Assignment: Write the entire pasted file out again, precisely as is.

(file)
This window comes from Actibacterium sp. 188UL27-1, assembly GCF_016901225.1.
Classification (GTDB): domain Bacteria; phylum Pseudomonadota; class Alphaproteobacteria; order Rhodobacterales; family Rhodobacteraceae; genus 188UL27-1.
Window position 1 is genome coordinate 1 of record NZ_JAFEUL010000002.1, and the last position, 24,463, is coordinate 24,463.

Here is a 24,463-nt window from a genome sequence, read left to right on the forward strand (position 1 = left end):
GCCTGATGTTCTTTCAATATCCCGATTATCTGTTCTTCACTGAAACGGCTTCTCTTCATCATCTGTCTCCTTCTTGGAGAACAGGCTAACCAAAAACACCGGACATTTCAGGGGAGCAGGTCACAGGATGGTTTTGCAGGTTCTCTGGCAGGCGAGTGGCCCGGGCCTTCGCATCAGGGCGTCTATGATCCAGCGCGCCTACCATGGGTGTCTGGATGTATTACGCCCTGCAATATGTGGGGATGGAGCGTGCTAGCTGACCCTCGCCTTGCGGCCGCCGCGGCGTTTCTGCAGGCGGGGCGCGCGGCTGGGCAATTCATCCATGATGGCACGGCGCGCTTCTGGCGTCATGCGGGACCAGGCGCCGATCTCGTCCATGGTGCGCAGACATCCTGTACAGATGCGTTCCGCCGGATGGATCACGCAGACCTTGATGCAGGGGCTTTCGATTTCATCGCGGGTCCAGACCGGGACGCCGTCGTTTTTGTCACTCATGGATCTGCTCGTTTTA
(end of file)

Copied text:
This window comes from Actibacterium sp. 188UL27-1, assembly GCF_016901225.1.
Classification (GTDB): domain Bacteria; phylum Pseudomonadota; class Alphaproteobacteria; order Rhodobacterales; family Rhodobacteraceae; genus 188UL27-1.
Window position 1 is genome coordinate 1 of record NZ_JAFEUL010000002.1, and the last position, 24,463, is coordinate 24,463.

Here is a 24,463-nt window from a genome sequence, read left to right on the forward strand (position 1 = left end):
GCCTGATGTTCTTTCAATATCCCGATTATCTGTTCTTCACTGAAACGGCTTCTCTTCATCATCTGTCTCCTTCTTGGAGAACAGGCTAACCAAAAACACCGGACATTTCAGGGGAGCAGGTCACAGGATGGTTTTGCAGGTTCTCTGGCAGGCGAGTGGCCCGGGCCTTCGCATCAGGGCGTCTATGATCCAGCGCGCCTACCATGGGTGTCTGGATGTATTACGCCCTGCAATATGTGGGGATGGAGCGTGCTAGCTGACCCTCGCCTTGCGGCCGCCGCGGCGTTTCTGCAGGCGGGGCGCGCGGCTGGGCAATTCATCCATGATGGCACGGCGCGCTTCTGGCGTCATGCGGGACCAGGCGCCGATCTCGTCCATGGTGCGCAGACATCCTGTACAGATGCGTTCCGCCGGATGGATCACGCAGACCTTGATGCAGGGGCTTTCGATTTCATCGCGGGTCCAGACCGGGACGCCGTCGTTTTTGTCACTCATGGATCTGCTCGTTTTA